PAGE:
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Find the second order Taylor expansion about the point (1,-2) of the function $f(x,y) = (x^2 + y)e^{xy}$.

I begin by computing the matrix of partial derivatives of f.

$Df(x,y)=(2xe^{xy}+e^{xy}y(x^2+y),e^{xy}+e^{xy}x(x^2+y))$

From this I compute the Hessian matrix

$\begin{pmatrix} 2e^{xy}x+e^{xy}x^4+e^{xy}x^2y&e^{xy}xy^2+2e^{xy}y+3e^{xy}x^2+e^{xy}x^3y \\ 2e^{xy}y+e^{xy}xy^2+e^{xy}x^3y+3e^{xy}x^2& 2e^{xy}x+e^{xy}x^4+e^{xy}x^2y \end{pmatrix}$

It's already getting complicated. I need to put point (1,-2) and I'll get not so nice numbers.

Then I evaluate at the point $(1,-2)$ and find $Df(1,-2)=$? and $H(1,-2)=$? Now I need to put these together to compute the degree 2 Taylor polynomial, but I don't have them.

My professor told me that I'm doing it on wrong way, that I should use $e^{\alpha+\beta x+\gamma y...}=e^\alpha e^{\beta x+\gamma y...}$ before expanding the degree 2 Taylor polynomial and that I need to consider only terms up to order two!!!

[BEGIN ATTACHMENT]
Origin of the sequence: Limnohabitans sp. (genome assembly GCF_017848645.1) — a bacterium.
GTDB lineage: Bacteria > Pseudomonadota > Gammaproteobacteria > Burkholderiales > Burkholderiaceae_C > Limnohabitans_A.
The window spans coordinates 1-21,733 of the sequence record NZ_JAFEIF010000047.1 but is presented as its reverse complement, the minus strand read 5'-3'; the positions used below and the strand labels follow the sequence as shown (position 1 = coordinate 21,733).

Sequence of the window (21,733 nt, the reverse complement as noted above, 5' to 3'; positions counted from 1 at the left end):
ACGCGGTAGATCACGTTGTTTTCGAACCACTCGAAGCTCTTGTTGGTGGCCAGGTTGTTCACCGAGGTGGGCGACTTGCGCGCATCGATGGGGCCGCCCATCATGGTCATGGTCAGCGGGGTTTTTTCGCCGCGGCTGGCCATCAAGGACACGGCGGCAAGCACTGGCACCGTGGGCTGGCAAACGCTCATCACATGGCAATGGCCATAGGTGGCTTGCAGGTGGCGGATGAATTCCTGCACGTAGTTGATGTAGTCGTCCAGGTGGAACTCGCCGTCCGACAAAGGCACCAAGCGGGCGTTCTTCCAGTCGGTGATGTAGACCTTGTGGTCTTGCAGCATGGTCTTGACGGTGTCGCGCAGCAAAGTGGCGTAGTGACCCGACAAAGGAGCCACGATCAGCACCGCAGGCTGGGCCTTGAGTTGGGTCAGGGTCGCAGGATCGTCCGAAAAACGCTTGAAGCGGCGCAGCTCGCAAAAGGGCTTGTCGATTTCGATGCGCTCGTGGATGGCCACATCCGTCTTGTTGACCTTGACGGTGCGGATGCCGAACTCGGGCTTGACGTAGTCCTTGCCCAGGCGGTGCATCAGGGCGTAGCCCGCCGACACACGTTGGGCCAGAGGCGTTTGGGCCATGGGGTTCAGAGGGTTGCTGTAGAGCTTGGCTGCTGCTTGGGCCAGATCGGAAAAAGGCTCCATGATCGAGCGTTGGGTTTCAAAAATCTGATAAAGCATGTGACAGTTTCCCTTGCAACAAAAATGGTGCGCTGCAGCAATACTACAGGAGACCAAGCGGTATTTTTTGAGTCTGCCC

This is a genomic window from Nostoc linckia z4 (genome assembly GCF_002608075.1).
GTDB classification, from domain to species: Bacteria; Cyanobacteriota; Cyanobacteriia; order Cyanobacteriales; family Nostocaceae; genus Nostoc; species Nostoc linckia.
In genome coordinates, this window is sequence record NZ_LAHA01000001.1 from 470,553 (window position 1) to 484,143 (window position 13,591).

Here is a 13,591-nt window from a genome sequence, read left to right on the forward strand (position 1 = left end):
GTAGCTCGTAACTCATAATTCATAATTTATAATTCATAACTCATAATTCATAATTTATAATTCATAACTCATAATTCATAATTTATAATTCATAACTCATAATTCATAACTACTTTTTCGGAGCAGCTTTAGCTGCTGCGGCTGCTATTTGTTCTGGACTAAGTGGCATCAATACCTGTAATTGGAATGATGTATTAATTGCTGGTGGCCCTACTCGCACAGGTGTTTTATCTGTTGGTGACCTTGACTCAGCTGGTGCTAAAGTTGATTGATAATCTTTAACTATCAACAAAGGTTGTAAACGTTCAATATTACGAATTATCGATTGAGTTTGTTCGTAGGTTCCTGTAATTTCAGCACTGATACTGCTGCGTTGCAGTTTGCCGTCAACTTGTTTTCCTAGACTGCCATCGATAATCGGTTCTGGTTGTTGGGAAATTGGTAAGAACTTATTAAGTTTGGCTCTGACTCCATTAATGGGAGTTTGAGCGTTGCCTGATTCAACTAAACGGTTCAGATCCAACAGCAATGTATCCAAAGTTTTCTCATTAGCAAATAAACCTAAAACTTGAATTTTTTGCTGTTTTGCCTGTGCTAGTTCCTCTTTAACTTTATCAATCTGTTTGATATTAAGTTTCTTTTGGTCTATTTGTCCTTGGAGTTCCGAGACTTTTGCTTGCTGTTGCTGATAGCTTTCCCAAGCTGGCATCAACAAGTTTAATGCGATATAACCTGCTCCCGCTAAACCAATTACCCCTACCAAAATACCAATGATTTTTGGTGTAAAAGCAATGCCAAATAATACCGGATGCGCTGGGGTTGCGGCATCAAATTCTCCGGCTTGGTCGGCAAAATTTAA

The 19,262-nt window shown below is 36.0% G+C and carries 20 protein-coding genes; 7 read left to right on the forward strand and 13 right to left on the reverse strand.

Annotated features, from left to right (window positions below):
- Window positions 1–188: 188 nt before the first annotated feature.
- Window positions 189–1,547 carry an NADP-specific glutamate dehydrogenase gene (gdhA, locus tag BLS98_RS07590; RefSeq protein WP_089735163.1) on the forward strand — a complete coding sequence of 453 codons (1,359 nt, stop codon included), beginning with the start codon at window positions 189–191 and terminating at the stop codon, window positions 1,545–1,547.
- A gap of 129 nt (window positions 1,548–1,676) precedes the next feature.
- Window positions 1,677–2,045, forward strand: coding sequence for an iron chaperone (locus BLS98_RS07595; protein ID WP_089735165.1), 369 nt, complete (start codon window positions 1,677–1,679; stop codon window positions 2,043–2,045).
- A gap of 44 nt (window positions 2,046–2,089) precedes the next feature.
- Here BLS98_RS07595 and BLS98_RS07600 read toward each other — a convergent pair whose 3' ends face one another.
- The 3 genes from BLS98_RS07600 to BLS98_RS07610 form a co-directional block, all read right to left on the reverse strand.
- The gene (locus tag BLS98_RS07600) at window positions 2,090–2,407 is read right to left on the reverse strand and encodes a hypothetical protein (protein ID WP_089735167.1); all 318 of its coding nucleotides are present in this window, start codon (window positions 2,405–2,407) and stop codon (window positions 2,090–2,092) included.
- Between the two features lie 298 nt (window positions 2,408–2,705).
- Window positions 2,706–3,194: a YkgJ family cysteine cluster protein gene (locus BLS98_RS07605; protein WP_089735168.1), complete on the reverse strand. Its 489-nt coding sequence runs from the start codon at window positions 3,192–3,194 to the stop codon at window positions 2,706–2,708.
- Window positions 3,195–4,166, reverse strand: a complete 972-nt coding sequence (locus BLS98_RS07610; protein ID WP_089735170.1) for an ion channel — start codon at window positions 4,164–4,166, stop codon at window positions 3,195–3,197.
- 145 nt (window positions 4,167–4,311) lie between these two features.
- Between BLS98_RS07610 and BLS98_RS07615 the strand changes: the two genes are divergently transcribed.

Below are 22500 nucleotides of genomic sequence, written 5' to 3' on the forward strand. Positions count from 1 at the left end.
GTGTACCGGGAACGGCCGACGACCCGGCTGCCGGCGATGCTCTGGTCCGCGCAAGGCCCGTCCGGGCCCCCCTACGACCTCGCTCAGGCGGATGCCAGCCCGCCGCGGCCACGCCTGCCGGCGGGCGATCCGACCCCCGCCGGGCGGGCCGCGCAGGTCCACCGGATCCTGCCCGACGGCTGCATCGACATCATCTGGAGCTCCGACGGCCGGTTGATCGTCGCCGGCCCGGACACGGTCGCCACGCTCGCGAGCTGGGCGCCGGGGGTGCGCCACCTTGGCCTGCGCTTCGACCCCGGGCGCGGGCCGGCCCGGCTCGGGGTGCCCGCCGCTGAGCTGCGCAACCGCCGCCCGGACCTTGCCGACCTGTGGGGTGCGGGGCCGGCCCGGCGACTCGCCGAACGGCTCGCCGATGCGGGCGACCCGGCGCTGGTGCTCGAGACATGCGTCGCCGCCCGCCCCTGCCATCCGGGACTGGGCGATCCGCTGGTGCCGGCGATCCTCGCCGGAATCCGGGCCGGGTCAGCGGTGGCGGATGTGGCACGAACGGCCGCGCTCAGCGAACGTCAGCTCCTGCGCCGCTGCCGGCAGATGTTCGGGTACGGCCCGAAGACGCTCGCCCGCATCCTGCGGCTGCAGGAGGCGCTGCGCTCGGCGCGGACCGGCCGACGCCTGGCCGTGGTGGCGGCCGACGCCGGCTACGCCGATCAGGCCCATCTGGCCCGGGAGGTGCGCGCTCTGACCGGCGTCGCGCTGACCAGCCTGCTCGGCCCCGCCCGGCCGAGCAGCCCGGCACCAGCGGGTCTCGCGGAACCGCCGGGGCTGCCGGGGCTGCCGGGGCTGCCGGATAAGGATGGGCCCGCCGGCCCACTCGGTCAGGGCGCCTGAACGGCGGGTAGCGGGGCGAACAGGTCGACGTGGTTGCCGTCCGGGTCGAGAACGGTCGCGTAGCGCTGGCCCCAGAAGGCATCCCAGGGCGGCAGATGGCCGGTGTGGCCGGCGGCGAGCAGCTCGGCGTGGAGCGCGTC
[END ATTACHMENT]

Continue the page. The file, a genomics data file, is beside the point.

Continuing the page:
Obviously there is easier method of doing it, for example using hint of my professor, but I don't know how to do it.

If someone could help me, I would be really thankful.

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  • $\begingroup$ The numbers aren't too bad. Factor out a $e^{xy}$, and then plug in $(1, -2)$ into everything. The thing about only going up to order $2$ makes sense, but the thing about $e^{\alpha+\beta x+\gamma y}$ makes no sense to me. Maybe someone else knows. $\endgroup$ – JasonM Jun 12 '16 at 21:18
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Hint:

It's rather simple conceptually (the computation details are another matter…).

Set $x=1+u$, $y=-2+v$. We have \begin{align*}\mathrm e^{xy}&=\mathrm e^{-2u+v+uv}=\mathrm e^{2}\mathrm e^{-2u+v}\mathrm e^{uv}\\&=\mathrm e^{2}\Bigl(1-2u+v+\frac12(-2u+v)^2+o\bigl(\lVert(u,v)\rVert^2\bigr)\bigl(1+uv+o\bigl(\lVert(u,v)\rVert^2\bigr)\bigr)\\ &=\mathrm e^{2}\Bigl(1-2u+v+2u^2-uv+\frac12v^2+o\bigl(\lVert(u,v)\rVert^2\bigr)\Bigr) \end{align*} There remains to do the same for the first factor (which is its own Taylor polynomial) and multiply the polynomials, truncating the result at order $2$.

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